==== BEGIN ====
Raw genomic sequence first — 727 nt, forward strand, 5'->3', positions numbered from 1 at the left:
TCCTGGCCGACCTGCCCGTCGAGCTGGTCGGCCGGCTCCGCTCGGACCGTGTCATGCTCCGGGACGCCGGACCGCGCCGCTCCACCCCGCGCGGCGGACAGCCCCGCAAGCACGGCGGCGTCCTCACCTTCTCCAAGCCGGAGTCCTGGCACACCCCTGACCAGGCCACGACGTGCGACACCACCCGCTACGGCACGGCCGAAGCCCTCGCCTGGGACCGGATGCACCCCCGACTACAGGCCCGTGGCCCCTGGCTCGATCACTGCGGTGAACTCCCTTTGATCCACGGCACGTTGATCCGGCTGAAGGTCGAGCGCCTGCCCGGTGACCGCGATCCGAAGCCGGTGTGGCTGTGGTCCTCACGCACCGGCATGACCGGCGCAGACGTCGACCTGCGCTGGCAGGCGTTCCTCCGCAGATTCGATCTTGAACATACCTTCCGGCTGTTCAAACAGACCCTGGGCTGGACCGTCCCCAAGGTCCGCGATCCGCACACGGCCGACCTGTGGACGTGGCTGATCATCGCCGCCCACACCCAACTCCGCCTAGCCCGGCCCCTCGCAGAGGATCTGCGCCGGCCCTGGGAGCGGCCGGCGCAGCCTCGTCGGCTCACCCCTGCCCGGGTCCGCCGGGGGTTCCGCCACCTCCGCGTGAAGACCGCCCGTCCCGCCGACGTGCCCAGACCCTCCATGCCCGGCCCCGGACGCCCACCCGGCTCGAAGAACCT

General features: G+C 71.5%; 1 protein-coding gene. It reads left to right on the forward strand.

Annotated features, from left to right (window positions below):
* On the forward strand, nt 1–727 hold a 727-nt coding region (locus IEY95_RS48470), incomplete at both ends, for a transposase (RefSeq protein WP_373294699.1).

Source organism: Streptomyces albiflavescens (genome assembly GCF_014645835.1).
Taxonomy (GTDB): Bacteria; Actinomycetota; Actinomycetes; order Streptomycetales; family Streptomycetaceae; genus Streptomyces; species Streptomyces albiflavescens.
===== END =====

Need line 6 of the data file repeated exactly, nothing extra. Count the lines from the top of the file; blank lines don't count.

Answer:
Source organism: Streptomyces albiflavescens (genome assembly GCF_014645835.1).